No less important, Japan regularly cultivates bilateral security ties (including regular dialogue and joint exercises) with many Southeast Asian countries such as Vietnam, Singapore, the Philippines and Indonesia.
Following the publication of the White Paper, Kishida’s new government decided to approve an unprecedented additional defense budget of $ 6.8 billion, increasing the defense budget by a further 13%, which will now represent 1.3 billion dollars. % of Japan’s GDP.
These military developments are a continuation of the previous policy according to which diplomatic and economic means were implemented to face Chinese threats. With this in mind, Japanese leaders and the media began to discuss national security issues and those related to the economy. A new economic unit has been added to the National Security Council.
Along with security dialogue among the countries of Southeast Asia, assistance with equipment and training of local coast guards, and joint military exercises, Japan has also implemented policies encouraging cooperation. economic and investment. This policy created the Arc of Freedom and Prosperity for the Pacific from north to south. This policy emphasizes values ââsuch as freedom, democracy, fundamental human rights, the rule of law and the market economy as crucial elements to be promoted throughout the Pacific .
This regional policy is expressed in programs such as the Partnership for Quality Infrastructure, which consists of investing $ 110 billion in the development of local industries, investments in infrastructure, the environment and food security. Its broader objective is to create an alternative to China’s Belt and Road Initiative by combining public and private investment.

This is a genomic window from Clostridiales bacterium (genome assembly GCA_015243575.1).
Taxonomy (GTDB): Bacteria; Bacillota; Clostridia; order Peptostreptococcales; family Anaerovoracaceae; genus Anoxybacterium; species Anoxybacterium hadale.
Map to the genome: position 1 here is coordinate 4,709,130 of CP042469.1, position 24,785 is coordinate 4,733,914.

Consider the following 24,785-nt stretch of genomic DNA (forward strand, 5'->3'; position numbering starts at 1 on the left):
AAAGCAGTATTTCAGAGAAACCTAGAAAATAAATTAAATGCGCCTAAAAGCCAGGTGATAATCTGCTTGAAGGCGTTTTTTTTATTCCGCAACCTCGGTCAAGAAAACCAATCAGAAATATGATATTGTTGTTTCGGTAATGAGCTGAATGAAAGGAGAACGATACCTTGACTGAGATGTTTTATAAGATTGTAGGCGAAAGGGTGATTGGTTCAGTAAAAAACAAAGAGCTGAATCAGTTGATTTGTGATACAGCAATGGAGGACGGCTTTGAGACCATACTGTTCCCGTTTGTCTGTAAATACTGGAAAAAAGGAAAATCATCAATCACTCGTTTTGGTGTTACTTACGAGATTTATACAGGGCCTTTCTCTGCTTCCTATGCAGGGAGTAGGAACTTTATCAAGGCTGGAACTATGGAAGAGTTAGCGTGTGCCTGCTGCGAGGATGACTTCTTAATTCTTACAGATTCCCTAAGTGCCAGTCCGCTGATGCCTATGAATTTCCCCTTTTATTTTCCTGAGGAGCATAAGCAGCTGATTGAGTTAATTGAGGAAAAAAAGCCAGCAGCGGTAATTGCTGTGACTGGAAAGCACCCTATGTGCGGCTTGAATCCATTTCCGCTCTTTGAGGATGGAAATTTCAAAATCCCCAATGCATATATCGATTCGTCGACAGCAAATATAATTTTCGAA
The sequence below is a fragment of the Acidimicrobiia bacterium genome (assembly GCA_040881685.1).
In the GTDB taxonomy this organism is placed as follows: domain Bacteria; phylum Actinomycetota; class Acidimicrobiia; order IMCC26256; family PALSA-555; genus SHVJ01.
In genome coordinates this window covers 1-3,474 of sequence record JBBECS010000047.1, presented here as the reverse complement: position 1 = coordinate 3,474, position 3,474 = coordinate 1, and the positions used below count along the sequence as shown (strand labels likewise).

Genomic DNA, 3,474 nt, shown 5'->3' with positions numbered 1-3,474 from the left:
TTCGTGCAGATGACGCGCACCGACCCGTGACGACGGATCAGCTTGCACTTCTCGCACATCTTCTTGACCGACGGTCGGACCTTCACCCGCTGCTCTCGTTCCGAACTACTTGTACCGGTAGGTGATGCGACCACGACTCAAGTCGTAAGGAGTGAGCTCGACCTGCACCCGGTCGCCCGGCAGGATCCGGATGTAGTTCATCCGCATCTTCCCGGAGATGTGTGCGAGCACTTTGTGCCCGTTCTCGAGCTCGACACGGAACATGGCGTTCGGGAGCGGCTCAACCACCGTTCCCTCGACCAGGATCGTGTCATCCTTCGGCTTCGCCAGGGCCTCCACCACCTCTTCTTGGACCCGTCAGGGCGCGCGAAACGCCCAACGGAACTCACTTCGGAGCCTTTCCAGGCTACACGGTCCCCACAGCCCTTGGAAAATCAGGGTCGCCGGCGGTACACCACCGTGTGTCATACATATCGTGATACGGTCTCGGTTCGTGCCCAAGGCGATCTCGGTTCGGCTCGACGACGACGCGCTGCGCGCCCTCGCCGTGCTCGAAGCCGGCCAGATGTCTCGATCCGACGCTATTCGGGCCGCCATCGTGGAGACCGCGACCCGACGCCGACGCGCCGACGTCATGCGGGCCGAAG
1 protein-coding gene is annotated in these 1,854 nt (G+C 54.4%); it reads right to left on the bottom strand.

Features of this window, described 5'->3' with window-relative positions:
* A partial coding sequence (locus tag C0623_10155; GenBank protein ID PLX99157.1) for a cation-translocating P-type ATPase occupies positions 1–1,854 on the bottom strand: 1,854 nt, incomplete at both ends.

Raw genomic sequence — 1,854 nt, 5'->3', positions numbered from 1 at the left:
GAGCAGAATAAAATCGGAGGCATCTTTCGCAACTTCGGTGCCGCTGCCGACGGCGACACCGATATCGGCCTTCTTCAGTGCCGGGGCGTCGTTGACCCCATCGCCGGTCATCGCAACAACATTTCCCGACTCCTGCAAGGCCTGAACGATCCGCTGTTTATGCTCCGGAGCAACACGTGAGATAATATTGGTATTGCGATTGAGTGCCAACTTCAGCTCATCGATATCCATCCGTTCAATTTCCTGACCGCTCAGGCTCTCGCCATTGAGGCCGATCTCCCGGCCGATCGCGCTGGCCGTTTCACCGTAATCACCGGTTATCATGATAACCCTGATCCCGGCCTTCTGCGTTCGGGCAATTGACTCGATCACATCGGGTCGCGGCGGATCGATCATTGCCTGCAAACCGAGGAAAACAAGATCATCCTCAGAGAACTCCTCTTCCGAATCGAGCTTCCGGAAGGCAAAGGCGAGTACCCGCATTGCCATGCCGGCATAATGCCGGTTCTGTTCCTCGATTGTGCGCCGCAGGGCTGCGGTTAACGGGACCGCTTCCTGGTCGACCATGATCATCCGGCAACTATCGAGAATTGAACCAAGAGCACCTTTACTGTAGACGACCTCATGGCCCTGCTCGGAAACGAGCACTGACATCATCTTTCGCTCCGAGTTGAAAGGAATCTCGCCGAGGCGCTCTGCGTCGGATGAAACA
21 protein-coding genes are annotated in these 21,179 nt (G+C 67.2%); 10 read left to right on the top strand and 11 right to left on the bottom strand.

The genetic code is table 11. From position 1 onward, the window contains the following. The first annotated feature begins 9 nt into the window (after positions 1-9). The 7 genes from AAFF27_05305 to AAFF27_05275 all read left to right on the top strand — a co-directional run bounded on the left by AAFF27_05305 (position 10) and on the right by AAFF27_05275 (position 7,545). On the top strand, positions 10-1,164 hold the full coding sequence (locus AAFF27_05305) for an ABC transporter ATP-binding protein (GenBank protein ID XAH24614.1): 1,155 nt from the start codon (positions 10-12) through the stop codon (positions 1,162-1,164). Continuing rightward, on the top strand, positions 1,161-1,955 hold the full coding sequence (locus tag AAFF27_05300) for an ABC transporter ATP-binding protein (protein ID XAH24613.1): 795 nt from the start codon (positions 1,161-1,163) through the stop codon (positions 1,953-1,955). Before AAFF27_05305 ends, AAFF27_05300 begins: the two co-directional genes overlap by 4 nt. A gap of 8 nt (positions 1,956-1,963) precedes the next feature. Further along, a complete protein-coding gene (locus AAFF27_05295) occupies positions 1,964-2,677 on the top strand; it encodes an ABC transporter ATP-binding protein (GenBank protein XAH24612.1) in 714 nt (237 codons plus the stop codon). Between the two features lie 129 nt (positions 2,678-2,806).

In addition, China is seeking to join the Comprehensive and Progressive Agreement on Trans-Pacific Partnership, which was amended and renamed after the United States left the Free Trade Agreement (formerly known as the Trans-Pacific Partnership).
However, the most critical change in current security policy concerns Taiwan. For example, Japan’s top leaders have always made strong public statements of support for Taiwan’s continued existence as a democratic country and for maintaining the Taiwan Strait as an open corridor. Among the most notable of these leaders were Kishi, who spoke directly to the importance of Taiwanese peace and stability to Japan, and Aso, who stressed that his country was ready to join US forces in the event of a Chinese invasion of Taiwan.
More recently, Prime Minister Fumio Kishida has once again echoed this firm position. In addition, Japan’s appeal to Taiwan to join the World Health Organization has expressed this change more forcefully. Separately, Japan has also donated coronavirus vaccines to Taiwan, which has had difficulty obtaining them due to international pressure from China. In addition, there is an open dialogue between the Liberal Democratic Party and the ruling party in Taiwan, the Democratic Progressive Party.
In conclusion, the constant strengthening by Japan of its substantial military power is based on a realistic vision of the security challenges the country is currently facing, and in particular those presented by China.
In addition, the Japanese general public has gradually accepted this realistic view instead of the pacifist view that prevailed in the past.
Professor Eyal Ben-Ari received his doctorate from the University of Cambridge and was a professor at the Hebrew University of Jerusalem. He specializes in security in East Asia, the Israel Defense Forces, the Japanese Self-Defense Forces and issues related to the armed forces of democracies. He has published over 25 books (written and edited), mainly on the armed forces but also on early childhood education, local communities in Japan and popular culture in East Asia.
This article was first published by the Jerusalem Institute for Strategy and Security.